Comparison of assembly methods for Long-read sequencing of plasmid communities

Nicole Ricker (Pathobiology)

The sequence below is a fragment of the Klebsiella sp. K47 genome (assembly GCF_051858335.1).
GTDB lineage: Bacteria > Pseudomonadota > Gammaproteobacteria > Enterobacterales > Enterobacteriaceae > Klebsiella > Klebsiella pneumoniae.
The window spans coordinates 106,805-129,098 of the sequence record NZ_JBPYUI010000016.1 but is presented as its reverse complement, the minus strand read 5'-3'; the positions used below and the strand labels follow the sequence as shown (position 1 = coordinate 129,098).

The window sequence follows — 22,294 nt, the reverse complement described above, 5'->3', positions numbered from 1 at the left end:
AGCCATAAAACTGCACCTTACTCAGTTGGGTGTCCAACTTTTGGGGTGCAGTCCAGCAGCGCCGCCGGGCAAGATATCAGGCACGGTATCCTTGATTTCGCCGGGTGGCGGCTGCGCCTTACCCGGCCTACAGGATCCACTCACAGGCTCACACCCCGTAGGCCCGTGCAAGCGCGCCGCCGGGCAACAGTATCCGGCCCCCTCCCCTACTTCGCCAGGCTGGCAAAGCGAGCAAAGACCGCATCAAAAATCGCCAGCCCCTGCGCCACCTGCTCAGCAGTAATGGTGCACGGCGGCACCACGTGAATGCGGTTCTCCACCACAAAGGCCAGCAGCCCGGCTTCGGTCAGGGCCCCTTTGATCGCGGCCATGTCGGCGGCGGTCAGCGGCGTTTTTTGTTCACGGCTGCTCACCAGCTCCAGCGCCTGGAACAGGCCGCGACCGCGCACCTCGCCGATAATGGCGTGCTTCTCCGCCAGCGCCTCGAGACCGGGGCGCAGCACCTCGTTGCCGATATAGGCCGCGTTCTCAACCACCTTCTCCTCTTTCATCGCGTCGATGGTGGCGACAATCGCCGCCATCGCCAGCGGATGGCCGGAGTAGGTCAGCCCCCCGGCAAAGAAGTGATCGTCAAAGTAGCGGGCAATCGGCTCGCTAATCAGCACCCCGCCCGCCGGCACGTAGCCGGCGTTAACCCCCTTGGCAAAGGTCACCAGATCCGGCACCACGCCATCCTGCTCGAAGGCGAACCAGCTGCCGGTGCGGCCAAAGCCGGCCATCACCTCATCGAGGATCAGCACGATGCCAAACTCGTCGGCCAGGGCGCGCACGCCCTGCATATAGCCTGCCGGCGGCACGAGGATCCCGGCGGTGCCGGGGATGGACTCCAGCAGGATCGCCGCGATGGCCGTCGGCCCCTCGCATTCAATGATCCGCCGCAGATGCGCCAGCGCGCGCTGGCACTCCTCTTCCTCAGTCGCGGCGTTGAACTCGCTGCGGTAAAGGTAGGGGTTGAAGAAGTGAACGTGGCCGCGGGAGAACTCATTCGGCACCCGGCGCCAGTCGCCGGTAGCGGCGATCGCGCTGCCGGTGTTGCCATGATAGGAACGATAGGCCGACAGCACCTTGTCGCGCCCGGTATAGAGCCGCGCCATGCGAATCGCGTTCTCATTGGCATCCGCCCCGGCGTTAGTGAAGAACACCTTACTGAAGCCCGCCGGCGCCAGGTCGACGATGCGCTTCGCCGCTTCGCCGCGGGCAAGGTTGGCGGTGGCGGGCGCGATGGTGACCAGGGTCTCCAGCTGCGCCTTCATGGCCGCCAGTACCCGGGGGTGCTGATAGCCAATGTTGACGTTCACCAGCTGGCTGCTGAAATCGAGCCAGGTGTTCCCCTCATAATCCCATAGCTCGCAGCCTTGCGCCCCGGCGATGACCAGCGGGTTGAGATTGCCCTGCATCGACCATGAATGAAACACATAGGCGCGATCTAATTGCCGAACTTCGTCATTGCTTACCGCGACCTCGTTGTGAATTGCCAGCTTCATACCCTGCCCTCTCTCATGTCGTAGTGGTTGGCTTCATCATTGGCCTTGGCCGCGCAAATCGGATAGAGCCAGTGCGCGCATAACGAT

The role of plasmids in facilitating bacterial evolution is well-established, yet studies investigating the population dynamics of plasmids within different ecosystems are scarce. Animal agriculture is an important reservoir for the evolution and dissemination of plasmids that carry antimicrobial resistance (AMR) genes. Recently, we isolated bacterial plasmid communities from fecal samples of swine, sequenced these communities using the Oxford nanopore MINion sequencer and assembled a small number of intact plasmids carrying AMR genes. Although this was consistent with the goals of this project, the diversity of plasmid replicons identified in the samples indicates that only a very small fraction of the total plasmid community was successfully assembled. As metagenomic assemblers are not specifically designed for this type of data, this project therefore aims to evaluate available software programs for metagenomic assembly and determine their suitability for assembling mixed plasmid communities. The project will involve researching suitable tools and running a comparison of the current software available, as well as investigating the biological causes of failed assemblies.